It’s not one size fits all anymore, we can’t just take a compliance checklist and say, ‘Well, you have to apply this no matter what’, you’ve got to really start at the organisational level, look at the threats to that organization, look at what they’re doing, why are they in business? They’re typically not in business to apply cybersecurity checklists, they’re in business because they’re selling something, whether they’re selling it to consumers, or whether they’re selling it to other organizations, they’re in business because they have a mission to deliver something. So, our security strategy has to fit the business mission, it has to take into account the risk and the type of operations that they do, otherwise it doesn’t work for anybody, and the minute that I leave, or the minute that the CISO who is left behind has a minute to sit down and breath, the whole thing’s going to fall apart, if it’s not specific to the organization.
We joke about, ‘It depends’, being the typical consulting answer, but it really does depend on the type of organization that you’re running, and what you’re trying to do. Your security has to support that, otherwise culturally it’s never going to take hold.
It makes perfect sense, and it goes back to your point earlier that this has to be executive led, the days of this whole exercise being led by the Head of Cybersecurity so to speak, versus the CEO or some part of the executive, I think are passed.
I want to change gears a little bit, one of the technologies that’s got a lot of attention lately, and one could call it hype is blockchain. The big buzz around blockchain is, it’s an inherently secure way to conduct transactions, and so when I hear something like that I say, ‘Okay, that’s great. So, does that mean you don’t need cybersecurity?’ ‘What are the impacts on cybersecurity?’ ‘Have you thought about this a bit?’ What are your perspective on the sort of blockchain and how cybersecurity might fit into that world?
I think to have a conversation about blockchain, we need to understand a little bit about it at a very high level. So, when we talk about cybersecurity, we typically look at it in the context of confidentiality, integrity and availability. We hear blockchain thrown about, you’ll see it in articles, you’ll see it in the news media, you may have sat in a meeting where someone said, ‘We should use blockchain for this’. So, it’s worth noting then that there are different kinds of blockchain, there’s the public blockchain which anyone can be a part of, and then there is a private blockchain. For example, if I was going to develop an application, and I wanted to make sure that the transactions within that application could not be disputed, but I didn’t want just the general public to have access to that blockchain, I’m going to create what’s called a private blockchain. Then we can also create a hybrid blockchain which combines the best or the worst of both worlds, depending on who you ask.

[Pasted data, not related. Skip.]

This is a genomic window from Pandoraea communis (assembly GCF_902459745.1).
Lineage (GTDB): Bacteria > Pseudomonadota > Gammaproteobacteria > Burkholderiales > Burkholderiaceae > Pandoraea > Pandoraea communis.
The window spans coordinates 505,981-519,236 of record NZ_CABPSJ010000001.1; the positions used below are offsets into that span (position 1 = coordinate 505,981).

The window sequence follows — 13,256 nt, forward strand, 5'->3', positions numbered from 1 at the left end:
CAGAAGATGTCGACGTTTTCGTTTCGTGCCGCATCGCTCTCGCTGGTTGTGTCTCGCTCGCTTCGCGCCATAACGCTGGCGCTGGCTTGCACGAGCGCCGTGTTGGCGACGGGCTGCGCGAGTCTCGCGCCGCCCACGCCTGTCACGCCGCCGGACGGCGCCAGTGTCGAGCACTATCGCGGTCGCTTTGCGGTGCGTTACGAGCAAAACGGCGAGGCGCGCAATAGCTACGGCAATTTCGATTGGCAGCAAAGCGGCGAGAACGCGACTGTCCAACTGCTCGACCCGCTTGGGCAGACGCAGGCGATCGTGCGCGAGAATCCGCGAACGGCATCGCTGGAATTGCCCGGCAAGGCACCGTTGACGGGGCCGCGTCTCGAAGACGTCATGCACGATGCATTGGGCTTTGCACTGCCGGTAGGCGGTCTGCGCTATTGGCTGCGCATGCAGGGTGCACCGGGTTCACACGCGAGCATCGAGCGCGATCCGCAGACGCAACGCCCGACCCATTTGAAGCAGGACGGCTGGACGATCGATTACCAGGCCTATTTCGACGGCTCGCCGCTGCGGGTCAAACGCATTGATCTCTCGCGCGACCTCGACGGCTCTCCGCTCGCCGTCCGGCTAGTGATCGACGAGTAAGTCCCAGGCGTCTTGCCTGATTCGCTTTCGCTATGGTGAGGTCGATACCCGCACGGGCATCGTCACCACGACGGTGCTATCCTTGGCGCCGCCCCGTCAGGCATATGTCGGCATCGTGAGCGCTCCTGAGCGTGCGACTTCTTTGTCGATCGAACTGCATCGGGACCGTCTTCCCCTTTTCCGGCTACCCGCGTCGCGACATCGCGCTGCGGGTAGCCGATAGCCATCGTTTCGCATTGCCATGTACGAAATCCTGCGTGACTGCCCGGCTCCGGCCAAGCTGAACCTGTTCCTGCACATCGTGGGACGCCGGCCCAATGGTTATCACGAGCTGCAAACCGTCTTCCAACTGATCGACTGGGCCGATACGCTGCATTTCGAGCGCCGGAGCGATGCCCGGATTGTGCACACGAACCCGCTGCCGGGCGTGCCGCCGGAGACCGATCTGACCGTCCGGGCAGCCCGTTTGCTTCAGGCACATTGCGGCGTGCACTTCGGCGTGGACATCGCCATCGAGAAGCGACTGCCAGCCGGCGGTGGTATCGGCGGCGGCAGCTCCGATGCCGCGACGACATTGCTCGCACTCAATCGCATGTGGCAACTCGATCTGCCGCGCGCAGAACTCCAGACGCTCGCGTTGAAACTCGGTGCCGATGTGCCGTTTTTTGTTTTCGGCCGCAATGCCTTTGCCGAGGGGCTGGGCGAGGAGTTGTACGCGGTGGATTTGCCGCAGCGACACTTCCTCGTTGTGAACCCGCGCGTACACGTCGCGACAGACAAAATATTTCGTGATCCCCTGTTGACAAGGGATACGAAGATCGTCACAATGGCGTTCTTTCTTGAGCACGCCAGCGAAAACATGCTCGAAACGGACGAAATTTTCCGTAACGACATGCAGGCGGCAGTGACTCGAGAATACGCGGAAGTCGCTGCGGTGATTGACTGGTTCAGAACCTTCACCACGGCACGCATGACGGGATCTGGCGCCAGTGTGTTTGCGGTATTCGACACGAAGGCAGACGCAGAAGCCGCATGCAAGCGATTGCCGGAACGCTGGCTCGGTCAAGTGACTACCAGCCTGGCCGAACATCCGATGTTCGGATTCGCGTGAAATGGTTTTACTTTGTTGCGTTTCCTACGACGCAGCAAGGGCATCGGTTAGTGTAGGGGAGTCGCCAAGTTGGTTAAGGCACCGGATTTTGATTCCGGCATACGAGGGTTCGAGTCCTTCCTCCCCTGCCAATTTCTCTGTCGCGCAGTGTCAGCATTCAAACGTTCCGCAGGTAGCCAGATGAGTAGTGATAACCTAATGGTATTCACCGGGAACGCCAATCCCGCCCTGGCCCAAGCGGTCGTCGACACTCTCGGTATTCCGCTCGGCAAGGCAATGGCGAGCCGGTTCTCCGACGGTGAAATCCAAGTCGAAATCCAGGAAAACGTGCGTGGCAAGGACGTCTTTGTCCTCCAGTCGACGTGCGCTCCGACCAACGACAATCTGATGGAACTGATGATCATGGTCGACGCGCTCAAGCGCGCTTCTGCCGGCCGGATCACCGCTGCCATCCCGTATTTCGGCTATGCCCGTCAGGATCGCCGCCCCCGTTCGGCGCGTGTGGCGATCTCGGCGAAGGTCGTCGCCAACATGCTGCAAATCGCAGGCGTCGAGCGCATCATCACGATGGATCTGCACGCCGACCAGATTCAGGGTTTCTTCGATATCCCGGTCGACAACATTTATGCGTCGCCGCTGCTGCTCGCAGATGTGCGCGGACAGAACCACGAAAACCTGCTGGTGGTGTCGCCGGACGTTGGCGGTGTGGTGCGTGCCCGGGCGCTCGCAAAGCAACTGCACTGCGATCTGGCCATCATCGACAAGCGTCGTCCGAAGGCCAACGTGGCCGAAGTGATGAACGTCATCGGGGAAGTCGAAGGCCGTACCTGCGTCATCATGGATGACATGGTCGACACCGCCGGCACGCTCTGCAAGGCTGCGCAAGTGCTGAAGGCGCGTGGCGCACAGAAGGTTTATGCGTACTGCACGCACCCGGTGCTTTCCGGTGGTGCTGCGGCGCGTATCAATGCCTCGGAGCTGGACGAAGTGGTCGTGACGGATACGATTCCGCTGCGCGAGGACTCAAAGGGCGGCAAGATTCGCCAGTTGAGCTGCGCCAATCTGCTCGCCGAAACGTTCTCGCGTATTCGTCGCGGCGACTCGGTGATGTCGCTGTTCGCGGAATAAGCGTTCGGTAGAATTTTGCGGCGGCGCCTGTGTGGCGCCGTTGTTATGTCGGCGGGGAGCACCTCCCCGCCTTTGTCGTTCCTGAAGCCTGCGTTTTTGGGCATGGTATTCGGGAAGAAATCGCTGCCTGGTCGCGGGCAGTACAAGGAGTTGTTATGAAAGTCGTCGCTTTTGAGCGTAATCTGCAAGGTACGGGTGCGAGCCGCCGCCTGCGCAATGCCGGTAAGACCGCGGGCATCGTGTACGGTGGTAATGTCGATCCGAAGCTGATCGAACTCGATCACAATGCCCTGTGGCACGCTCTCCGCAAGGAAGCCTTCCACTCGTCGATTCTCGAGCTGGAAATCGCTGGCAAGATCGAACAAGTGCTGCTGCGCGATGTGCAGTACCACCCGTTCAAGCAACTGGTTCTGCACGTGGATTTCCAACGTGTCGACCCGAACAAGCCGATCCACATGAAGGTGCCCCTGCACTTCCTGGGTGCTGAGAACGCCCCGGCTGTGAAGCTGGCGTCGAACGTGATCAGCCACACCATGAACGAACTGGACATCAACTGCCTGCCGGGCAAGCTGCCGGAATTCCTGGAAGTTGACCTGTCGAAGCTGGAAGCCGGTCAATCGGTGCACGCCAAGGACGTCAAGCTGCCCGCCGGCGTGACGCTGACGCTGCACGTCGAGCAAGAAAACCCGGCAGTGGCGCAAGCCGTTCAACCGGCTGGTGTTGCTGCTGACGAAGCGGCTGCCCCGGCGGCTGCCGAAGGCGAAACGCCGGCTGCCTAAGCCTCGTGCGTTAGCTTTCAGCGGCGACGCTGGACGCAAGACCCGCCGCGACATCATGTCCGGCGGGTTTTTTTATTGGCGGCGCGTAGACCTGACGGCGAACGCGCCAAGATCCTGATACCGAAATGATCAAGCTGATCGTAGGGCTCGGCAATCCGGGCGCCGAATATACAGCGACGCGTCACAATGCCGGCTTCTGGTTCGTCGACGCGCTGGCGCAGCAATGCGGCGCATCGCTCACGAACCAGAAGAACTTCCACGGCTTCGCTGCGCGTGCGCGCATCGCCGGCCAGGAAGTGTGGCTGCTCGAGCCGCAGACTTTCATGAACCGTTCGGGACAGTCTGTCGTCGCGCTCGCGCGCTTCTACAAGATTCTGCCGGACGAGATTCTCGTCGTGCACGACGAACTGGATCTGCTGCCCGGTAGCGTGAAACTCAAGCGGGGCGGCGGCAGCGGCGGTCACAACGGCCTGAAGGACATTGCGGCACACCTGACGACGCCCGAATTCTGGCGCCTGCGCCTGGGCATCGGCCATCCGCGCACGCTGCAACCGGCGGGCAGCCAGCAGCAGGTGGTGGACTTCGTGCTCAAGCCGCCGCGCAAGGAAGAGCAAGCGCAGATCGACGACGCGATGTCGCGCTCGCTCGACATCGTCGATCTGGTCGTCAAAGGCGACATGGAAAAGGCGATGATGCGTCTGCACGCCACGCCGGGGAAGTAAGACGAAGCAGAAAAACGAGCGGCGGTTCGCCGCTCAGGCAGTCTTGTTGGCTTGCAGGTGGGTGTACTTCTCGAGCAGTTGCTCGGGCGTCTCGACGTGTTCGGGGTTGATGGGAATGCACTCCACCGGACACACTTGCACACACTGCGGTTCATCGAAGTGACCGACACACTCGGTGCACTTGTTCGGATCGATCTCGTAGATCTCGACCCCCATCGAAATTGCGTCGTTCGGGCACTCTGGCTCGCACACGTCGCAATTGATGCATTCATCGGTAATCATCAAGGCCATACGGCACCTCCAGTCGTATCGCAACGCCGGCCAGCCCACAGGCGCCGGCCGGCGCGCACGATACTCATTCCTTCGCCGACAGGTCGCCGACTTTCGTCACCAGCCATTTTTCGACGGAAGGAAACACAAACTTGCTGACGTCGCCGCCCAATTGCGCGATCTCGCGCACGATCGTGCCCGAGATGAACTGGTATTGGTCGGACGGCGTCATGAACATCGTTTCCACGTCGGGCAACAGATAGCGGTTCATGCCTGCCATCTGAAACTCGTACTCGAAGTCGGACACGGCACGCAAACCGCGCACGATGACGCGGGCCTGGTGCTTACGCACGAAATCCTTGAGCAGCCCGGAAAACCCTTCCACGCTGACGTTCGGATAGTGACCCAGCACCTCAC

So, in the case of cybersecurity of the blockchain, we have to first understand whether we’re talking about the public blockchain, or we’re talking about a private blockchain. If I’m talking about integrity and availability, those two go hand-in-hand, because the way blockchain works is all transactions are public, and anyone can see the transactions that are happening in a blockchain. So, I’ll give you an example, you can in a lot of cases trace a ransomware transaction, or multiple ransomware transactions back to a specific account. Working with past clients, when they were faced with paying a ransom on ransomware, very often you’re given the number, you can trace it back and you can see who else has paid that ransom. Now, you can’t attribute it typically to a company or a specific person, but you can say, ‘Okay, this person has made $500 dollars in payments from ransomware. However, unless the account holder discloses their details, their privacy is typically maintained, once you get to the point of finding the account, seeing the transactions that are associated with the account, it’s very difficult typically to understand who is behind the account.
That’s where the confidentiality piece comes in, that’s not to say you can’t ever figure out who it is, but what the blockchain really does is it removes a central authority which could be compromised, and it puts the security of the transaction, or the integrity of a transaction across multiple nodes. So, any one of the nodes can confirm a single transaction, which then means if I’ve made a payment somewhere, it’s going to be recorded across several nodes instead of just one place. So, it removes that central authority, but what does this mean for cybersecurity? Well, there are a lot of experiments going on in the DoD and in other sectors, to understand how blockchain can be used to create more robust platforms and start to implement it in terms of, what can we really do with this, how can we make this so that transactions are indisputable, so that we are also keeping and maintaining the confidentiality of data.
So how blockchain is used really depends on the organization that are trying to implement it, and whether they’re trying to use public, private, or hybrid, that all really goes back to how you’re going to secure it, and how you’re going to put it in place. Again, there we come back to that same old ‘it depends’ answer, it really fluctuates based on what you’re trying to do and how you’re trying to implement it.